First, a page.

Dermoscopic Patterns of Acral Volar Skin
Dermoscopy is a useful noninvasive tool for distinguishing between benign and malignant acral melanocytic lesions, and its efficacy in improving diagnostic accuracy and decreasing unnecessary biopsies is well-established in the literature.13,14 Acral dermoscopy allows for visualization of pigment along the dermatoglyphics that constitute the characteristic dermoscopic patterns.
Acral Lentiginous Melanoma
The hallmark dermoscopic pattern and most important finding of ALM is the parallel ridge pattern, characterized by parallel linear pigmentation along the ridges of dermatoglyphics. In the early phases of malignancy, the pattern appears light brown and involves most of the lesion; as the tumor develops, increasing melanin production results in focal areas of the parallel ridge pattern with darker bands.15,16 The sensitivity and specificity of a parallel ridge pattern for diagnosing early ALM has been shown to be 86% and 99%, respectively.15,16
A pattern of irregular diffuse pigmentation also can be observed in more advanced ALM. Dermoscopy may reveal a structureless pattern (ie, lack of identifiable structures or patterns) in a background of tan-black coloration due to more exuberant melanocyte proliferation along the epidermis.15 Sensitivity and specificity of this dermoscopic finding for invasive lesions is high at 94% and 97%, respectively.16,17 Interestingly, once ALM lesions have advanced even further, conventional melanoma-associated structures (ie, blue-white veil, polymorphous blood vessels, ulceration, irregular dots/globules or streaks) or atypical forms of typically benign acral dermoscopic patterns may be observed.15
Per a 3-step diagnostic algorithm created by Koga and Saida,18 a suspected acral lesion should first be evaluated for a parallel ridge pattern to determine the need for biopsy, as it is seen in approximately two-thirds of ALMs.19 If no parallel ridge pattern is observed, the lesion should then be checked for any of the typical dermoscopic patterns seen in benign acral nevi (eg, parallel furrow, latticelike, or fibrillar patterns).18 The maximum diameter should be measured only if the lesion does not exhibit any of the typical dermoscopic patterns. If the lesion’s diameter is greater than 7 mm in diameter, it should be biopsied; if the diameter is less than 7 mm, it should have regular clinical and dermoscopic follow-up.18
In 2015, Lallas et al20 developed the BRAAFF checklist, a scoring system of 6 variables: blotches, ridge pattern, asymmetry of structures, asymmetry of colors, parallel furrow pattern, and fibrillar pattern. The checklist also was shown to substantially improve diagnostic accuracy of dermoscopy for ALM, with sensitivity and specificity at 93.1% and 86.7%, respectively.20
Acquired Acral Nevi
Three classic dermoscopic patterns are associated with acquired acral nevi: parallel furrow pattern, latticelike pattern, and fibrillar pattern.15,21 Approximately three-quarters of all acquired acral nevi exhibit one of these patterns, roughly half exhibiting parallel furrow with tan-brown bandlike pigmentation along dermatoglyphic grooves.16,17
Latticelike patterns also are characterized by brown parallel lines along the sulci of dermatoglyphics but additionally have multiple intersecting lines. Thus, this pattern can be considered a variant of the parallel furrow pattern.15 The crisscross markings can be predominantly found in the plantar arch.22 This dermoscopic pattern comprises 15% to 25% of all acral nevi.21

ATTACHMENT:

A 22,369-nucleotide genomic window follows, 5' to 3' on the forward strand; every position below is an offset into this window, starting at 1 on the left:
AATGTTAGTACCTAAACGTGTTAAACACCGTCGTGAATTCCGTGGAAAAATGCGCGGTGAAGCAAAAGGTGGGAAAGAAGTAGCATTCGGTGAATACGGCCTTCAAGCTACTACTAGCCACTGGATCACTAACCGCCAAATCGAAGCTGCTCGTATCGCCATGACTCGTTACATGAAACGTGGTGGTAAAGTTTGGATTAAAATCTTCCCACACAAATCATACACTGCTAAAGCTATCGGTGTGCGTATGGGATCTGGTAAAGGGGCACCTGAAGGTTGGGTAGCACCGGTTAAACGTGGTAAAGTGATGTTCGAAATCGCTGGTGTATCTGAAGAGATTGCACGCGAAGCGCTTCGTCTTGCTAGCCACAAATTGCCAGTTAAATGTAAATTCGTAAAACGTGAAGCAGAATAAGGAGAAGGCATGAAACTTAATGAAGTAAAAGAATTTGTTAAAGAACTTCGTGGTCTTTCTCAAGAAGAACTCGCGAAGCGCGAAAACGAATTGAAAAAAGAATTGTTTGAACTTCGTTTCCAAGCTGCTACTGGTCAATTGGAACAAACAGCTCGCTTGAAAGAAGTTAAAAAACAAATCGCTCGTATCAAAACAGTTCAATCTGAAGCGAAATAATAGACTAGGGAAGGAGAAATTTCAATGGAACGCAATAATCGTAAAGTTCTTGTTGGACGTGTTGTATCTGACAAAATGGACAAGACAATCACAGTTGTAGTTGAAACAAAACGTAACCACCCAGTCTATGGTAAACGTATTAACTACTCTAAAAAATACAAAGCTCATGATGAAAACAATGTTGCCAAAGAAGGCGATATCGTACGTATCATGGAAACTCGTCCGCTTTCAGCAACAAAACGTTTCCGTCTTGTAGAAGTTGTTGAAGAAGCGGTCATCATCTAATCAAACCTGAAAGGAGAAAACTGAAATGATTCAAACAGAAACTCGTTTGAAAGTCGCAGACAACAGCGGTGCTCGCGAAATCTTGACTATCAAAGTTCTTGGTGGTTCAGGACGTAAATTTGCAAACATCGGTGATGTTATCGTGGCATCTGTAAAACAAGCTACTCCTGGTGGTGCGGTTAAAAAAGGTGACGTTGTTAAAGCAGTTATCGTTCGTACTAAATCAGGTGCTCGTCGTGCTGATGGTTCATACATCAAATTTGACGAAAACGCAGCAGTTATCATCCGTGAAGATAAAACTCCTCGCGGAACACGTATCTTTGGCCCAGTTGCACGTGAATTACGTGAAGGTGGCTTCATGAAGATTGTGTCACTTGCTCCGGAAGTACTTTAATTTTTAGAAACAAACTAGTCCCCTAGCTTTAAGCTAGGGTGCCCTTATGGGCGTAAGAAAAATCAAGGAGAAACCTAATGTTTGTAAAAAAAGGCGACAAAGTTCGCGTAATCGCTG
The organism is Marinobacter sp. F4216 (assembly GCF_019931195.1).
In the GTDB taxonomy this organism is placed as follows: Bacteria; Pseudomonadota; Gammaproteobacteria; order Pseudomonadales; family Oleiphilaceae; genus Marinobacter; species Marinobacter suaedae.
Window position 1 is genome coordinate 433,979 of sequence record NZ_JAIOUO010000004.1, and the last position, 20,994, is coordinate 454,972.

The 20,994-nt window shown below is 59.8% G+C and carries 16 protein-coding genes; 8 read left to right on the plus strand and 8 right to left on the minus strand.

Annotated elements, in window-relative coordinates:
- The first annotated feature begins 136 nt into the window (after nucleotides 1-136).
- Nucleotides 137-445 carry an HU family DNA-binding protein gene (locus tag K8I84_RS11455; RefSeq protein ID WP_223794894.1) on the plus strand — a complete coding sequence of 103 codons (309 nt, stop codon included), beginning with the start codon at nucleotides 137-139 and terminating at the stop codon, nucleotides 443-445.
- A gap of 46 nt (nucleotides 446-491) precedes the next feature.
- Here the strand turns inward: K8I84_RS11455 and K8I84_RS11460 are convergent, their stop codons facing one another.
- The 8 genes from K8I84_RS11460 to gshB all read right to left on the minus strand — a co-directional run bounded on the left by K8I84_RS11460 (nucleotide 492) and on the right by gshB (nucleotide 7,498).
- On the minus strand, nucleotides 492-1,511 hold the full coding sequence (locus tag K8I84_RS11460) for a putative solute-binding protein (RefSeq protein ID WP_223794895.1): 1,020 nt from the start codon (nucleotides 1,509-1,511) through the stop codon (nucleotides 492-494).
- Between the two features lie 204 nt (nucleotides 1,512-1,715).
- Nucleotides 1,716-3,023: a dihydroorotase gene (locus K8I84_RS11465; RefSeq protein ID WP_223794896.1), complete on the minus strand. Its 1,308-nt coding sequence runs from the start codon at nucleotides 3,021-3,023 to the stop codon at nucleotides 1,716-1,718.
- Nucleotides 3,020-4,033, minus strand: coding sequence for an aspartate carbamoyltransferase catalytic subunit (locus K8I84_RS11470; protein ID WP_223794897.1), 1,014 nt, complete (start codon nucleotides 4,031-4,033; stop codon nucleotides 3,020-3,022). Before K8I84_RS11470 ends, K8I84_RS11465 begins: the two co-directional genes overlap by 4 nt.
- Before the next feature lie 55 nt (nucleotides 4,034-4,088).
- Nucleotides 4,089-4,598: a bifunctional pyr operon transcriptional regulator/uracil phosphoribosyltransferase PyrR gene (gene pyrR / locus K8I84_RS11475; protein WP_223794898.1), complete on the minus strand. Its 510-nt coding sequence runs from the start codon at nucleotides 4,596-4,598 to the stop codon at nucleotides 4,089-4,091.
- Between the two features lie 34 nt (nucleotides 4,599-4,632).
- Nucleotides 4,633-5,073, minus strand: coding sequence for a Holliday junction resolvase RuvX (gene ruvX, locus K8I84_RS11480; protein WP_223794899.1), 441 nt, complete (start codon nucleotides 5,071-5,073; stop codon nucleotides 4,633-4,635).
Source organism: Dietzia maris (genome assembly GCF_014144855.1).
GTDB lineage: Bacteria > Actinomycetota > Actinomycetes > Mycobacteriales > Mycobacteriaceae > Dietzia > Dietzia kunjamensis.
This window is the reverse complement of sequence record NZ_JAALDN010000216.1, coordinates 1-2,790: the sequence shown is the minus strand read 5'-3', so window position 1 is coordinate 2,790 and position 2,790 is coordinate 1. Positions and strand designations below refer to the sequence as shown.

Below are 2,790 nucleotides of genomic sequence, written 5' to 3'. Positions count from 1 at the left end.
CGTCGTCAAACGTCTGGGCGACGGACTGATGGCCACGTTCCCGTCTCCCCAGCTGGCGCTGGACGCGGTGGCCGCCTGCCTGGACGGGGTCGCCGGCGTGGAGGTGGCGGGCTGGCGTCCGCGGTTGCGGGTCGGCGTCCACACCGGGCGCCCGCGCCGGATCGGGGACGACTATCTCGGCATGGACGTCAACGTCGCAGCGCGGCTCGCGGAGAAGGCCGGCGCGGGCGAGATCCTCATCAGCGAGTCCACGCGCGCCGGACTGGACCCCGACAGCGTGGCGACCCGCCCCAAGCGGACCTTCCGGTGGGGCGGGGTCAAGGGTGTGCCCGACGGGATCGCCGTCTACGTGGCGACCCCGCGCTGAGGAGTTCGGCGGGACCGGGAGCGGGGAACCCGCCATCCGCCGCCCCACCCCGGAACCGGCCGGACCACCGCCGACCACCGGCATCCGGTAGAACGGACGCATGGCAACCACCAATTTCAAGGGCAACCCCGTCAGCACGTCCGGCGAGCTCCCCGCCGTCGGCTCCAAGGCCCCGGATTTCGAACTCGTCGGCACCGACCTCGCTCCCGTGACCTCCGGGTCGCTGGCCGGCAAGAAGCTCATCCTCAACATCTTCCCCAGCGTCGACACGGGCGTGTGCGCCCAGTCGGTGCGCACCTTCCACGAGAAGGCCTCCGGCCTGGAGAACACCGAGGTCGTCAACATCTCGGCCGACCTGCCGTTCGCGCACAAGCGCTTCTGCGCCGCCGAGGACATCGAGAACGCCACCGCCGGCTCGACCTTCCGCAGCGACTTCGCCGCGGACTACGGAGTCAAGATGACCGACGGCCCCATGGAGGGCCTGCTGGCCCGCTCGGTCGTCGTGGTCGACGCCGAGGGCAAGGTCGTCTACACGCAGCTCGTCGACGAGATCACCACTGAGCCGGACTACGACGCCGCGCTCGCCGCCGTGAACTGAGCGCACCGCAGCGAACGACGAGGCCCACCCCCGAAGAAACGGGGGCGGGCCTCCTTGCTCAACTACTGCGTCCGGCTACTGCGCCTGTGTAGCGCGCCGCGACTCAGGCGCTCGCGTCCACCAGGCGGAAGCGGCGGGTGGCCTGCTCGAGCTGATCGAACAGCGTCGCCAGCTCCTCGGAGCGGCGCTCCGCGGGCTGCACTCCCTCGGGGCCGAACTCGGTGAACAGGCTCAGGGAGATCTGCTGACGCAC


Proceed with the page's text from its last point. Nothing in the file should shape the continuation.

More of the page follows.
Fibrillar pattern accounts for 10% to 20% of all acral melanocytic nevi.21 Dermoscopically, these lesions demonstrate parallel filamentous streaks that cross dermatoglyphics obliquely. The fibrillar pattern is predominantly found on weight-bearing areas of the sole,22 which likely is explained by pressure causing slanting of melanin columns in the horny layer.23 The fibrillar pattern has been shown to be the benign acral dermoscopic pattern that is most commonly misdiagnosed, with higher reported rates of biopsy.24
Acral Congenital Melanocytic Nevi
Congenital melanocytic nevi (CMN) present at birth or appear during the first few weeks of life. Congenital melanocytic nevi can vary widely in size, shape, and color, and they are occasionally biopsied in cases of larger diameter or dermoscopic atypia to differentiate from melanoma.25 Congenital melanocytic nevi also can occur on acral volar surfaces. Possible dermoscopic patterns include parallel furrow or fibrillar patterns as well as a crista dotted pattern, defined as evenly spaced dots/globules on the ridges near the openings of eccrine ducts.26 A more commonly observed dermoscopic pattern in acral CMN is a combination of the crista dotted and parallel furrow patterns, known as the peas-in-a-pod pattern. Changes in the clinical appearance and dermoscopic features of an acral CMN are possible over time; some lesions also may fade with age.26
Acral lentiginous melanoma is a rare but potentially aggressive melanoma subtype that accounts for a larger proportion of melanomas in patients with skin of color than in white patients. Dermoscopy of acral volar skin provides invaluable diagnostic information and allows for better management of acral melanocytic lesions. Dermoscopic patterns such as the parallel ridge, parallel furrow, latticelike, fibrillar, and peas-in-a-pod patterns are unique to acral sites and can be used to differentiate between ALMs, acquired nevi, or CMNs.